“Boy, have we got a vacation for you!”: ‘Westworld’ (1973) Review

Posted in Screening Room by - February 02, 2017

Before 2016’s fantastic re-imagining one would have been hard-pressed to find anyone under 25 who had heard of Westworld. Thanks to J.J. Abrams and Jonathan Nolan however, it has become HBO’s hottest property next to the rating juggernaut Game of Thrones. But before Evan Rachel Wood was learning the truth about the Westworld park, Yul Brynner was hunting down frightened guests in the original 1973 film written and directed by one of technoscience fiction’s greatest writers Michael Crichton. The film would not only launch the mainstream career of Crichton but also sow the seeds for a future work of fiction that would become his magnum opus.

The film stars Richard Benjamin and James Brolin as two guests who travel to the Delos amusement park so that they can experience one of the three “worlds” that they company has created. For $1000 a day, guests can choose a Medieval World, Roman World, or Westworld as their playground, able to screw, kill, or do as they please with a menagerie of life-like robots. It’s an adults-only amusement park that aims to replicate these worlds down to the cutlery used and attire. However, things go awry when the robots begin to act out against their programming and start to attack and even kill the guests, creating havoc within the park.

If the premise behind Westworld sounds eerily similar to Jurassic Park, that’s because it laid the groundwork for what would end up being Crichton’s most well-known work. It created an idea that Crichton was able to build upon and refine with Park nearly twenty years later. The “attractions” running wild, the management refusing to shut down in the face of massive problems, and guests being thrown into the mix; all of the general ideas are there. With Westworld however, there is a single villainous force that stalks our heroes, unlike Jurassic Park which features an entire park full of hungry dinos looking for a meal. That villain, in classic Western tradition, is the nameless Gunslinger.

Without Yul Brynner as the Gunslinger, Westworld would be but an interesting footnote in the career of Crichton since he refined the formula nearly twenty years later. Similar to Anton Chigurh of No Country For Old Men, Brynner is an omnipresent force that stalks Brolin and Benjamin with reckless abandon throughout the badlands of Westworld and laboratories of the Delos. He stalks his prey with cold-hearted menace, drawing comparisons to the Chigurh as mentioned earlier and Schwarzenegger in the original Terminator. There is even a scene reminiscent of the Terminator’s HUD towards the end of the film with Brynner scanning a pixelated landscape for his prey. Coupled with his bald head, all black attire, and silvered eyes, he is a vision of mechanical death. His emotionless face and blank eyes allow the viewer to wonder whether the Gunslinger is aware of the mayhem it is causing or whether it is following its programming. While not explicitly explored in the original film, the question of the robot’s actual purpose and ability to process their feelings is analyzed more in the 2016 show.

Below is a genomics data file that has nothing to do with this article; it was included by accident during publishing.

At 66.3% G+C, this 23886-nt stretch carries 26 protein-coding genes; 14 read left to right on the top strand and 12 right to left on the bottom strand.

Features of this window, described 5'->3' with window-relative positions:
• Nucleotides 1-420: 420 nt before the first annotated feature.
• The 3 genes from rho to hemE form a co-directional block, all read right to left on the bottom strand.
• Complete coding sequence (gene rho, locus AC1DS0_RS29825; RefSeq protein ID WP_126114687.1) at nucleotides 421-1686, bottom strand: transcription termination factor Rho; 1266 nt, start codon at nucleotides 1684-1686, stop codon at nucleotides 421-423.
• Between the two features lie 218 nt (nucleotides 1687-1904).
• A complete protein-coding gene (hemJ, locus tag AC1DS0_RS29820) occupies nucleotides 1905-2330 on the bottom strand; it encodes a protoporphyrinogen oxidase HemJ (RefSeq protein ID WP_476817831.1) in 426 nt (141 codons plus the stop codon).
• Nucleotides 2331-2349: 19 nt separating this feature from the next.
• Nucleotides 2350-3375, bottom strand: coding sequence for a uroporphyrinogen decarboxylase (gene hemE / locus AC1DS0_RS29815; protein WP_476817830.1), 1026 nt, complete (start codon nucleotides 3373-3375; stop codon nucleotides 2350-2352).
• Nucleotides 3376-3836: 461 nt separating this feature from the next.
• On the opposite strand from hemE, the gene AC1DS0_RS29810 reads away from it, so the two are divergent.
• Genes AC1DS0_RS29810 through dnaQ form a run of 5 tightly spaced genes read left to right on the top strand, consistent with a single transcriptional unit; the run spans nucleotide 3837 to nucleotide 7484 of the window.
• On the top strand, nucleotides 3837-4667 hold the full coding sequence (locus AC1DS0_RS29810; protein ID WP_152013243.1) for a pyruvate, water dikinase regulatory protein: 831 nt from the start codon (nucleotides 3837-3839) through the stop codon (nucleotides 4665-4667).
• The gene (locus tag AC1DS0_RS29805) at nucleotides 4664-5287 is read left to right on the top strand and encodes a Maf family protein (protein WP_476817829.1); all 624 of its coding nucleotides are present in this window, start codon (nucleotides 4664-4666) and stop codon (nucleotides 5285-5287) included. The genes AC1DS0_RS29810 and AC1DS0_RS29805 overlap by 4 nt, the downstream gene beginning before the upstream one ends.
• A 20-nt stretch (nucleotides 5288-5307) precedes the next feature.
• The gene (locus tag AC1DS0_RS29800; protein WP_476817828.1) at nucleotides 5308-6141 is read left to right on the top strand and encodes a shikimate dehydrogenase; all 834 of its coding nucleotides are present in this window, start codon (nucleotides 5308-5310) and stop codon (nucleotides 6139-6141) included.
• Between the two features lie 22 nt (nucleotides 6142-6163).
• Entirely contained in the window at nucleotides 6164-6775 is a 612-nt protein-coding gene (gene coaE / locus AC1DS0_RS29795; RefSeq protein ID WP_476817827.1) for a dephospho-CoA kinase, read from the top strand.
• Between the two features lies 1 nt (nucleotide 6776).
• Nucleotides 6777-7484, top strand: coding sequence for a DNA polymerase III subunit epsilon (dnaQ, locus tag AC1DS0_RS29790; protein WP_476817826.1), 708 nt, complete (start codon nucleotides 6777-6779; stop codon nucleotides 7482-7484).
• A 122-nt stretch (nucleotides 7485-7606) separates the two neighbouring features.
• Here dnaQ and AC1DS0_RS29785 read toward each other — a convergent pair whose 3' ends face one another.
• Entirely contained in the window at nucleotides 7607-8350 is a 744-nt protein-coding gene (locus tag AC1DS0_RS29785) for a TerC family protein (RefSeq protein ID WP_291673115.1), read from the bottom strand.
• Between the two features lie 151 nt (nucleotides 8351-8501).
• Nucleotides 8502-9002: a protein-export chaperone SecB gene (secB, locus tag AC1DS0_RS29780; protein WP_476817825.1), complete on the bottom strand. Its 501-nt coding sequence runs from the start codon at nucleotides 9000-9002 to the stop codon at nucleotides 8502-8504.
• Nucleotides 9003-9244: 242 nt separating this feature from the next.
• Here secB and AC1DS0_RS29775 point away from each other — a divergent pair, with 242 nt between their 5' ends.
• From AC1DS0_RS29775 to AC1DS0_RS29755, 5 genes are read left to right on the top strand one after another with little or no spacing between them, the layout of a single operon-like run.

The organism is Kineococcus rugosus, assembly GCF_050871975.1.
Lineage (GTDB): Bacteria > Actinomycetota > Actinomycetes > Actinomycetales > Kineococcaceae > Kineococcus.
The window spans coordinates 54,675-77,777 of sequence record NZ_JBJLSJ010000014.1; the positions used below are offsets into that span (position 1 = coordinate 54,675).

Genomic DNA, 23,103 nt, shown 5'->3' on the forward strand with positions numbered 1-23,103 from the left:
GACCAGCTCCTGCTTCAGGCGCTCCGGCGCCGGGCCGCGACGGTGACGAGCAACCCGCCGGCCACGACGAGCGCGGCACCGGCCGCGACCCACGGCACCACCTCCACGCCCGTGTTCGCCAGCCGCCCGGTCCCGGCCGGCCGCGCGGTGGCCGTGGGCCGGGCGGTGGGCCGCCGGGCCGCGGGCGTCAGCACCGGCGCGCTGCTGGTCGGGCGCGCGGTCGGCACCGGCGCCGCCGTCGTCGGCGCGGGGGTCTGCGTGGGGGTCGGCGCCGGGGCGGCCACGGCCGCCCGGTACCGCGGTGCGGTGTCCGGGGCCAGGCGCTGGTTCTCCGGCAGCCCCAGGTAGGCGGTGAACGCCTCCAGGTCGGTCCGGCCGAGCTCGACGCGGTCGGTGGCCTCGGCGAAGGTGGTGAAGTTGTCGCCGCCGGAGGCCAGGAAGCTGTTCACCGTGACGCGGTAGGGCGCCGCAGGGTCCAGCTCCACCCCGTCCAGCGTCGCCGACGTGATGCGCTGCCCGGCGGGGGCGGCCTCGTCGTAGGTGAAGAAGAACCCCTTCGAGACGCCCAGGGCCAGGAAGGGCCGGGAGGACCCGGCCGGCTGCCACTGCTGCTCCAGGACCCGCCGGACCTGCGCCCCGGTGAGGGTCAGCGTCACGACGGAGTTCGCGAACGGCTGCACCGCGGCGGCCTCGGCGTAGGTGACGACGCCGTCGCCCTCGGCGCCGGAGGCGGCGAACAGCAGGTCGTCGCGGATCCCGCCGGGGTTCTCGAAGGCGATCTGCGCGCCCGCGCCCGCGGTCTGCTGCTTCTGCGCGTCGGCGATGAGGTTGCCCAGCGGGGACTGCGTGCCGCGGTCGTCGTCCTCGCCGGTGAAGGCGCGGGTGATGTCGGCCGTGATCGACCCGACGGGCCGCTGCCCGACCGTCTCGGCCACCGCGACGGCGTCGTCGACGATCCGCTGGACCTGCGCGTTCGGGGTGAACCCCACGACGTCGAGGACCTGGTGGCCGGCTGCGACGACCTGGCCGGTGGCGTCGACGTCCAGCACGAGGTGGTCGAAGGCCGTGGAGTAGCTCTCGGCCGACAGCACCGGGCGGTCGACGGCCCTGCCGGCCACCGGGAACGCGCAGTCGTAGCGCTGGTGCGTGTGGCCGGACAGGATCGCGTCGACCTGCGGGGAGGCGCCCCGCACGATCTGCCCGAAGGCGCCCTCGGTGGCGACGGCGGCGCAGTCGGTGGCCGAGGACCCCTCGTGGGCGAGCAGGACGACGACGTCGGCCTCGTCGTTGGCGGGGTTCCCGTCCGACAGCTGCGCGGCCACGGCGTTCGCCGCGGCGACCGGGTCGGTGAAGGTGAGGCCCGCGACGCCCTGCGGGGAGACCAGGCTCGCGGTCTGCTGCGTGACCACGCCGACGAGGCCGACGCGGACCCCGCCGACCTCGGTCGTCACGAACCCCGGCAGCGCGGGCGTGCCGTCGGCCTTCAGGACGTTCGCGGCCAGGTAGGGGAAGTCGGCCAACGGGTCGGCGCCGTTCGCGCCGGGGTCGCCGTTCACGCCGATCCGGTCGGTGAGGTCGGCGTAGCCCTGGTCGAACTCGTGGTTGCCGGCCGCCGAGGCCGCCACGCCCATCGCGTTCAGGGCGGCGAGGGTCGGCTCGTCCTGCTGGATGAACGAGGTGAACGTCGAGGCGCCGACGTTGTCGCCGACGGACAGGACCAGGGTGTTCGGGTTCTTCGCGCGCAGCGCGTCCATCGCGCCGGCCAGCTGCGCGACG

Outside of Yul Brynner’s iconic performance, Westworld leaves much to be desired, especially with the rest of the cast. Brolin and Benjamin are suitable as their respective characters, but there is never any depth given to them outside of core character tropes. It’s unfortunate since James Brolin is one of the ’70s most recognizable leading men but is given little do outside of being Benjamin’s guide to the ways of Westworld. Benjamin plays the part of nebbish newcomer that is unimaginative and generic in its portrayal. Outside of the two leads, there is little else in the way of memorable performances outside of Dick Van Patten attempting to act tough as Westworld’s new sheriff. 

Along with lacking memorable characters, the film does not have a focused narrative. There is more interest given to showing off novel concepts rather than exploring big picture ideas about corporate greed and technology run afoul. The leads wander aimlessly from one Western trope to another, getting into trouble with the robots and other guests. Ultimately, everything that happens before the robots go haywire, which is only about the last 1/4 of the film, is forgettable. It’s unfortunate but to be expected as the film clocks in at barely an hour thirty. Would it have worked better as a novel? Yes, but it did since its mostly Jurassic Park with Yul Brynner instead of scaly velociraptors.

Westworld is not only a one trick pony but a base layer for what would later become Crichton’s obsession with the proliferation of technology into our lives with a decided sci-fi angle. Brynner’s performance elevates the film from mediocre ’70s sci-fi to a worthwhile watch, but only barely. So much else of the movie does its best to negate everything that Brynner does so well. It’s a masterclass in villain acting and a role that seems to have influenced many performances through today. Crichton was onto something with Westworld, it would just take some time, a couple of mosquitoes stuck in amber, and a full-length novel to fully explore. 

Final Verdict: 3 out of 5

This post was written by
Chris Stachiw is the Editor-in-Chief and co-host of the Kulturecast. He's a native Californian with a penchant for sarcasm and a taste for the cinematic bizarre. You'll often find him wandering the wasteland of Nebraska searching for the meaning of life and possibly another rare Pokemon.
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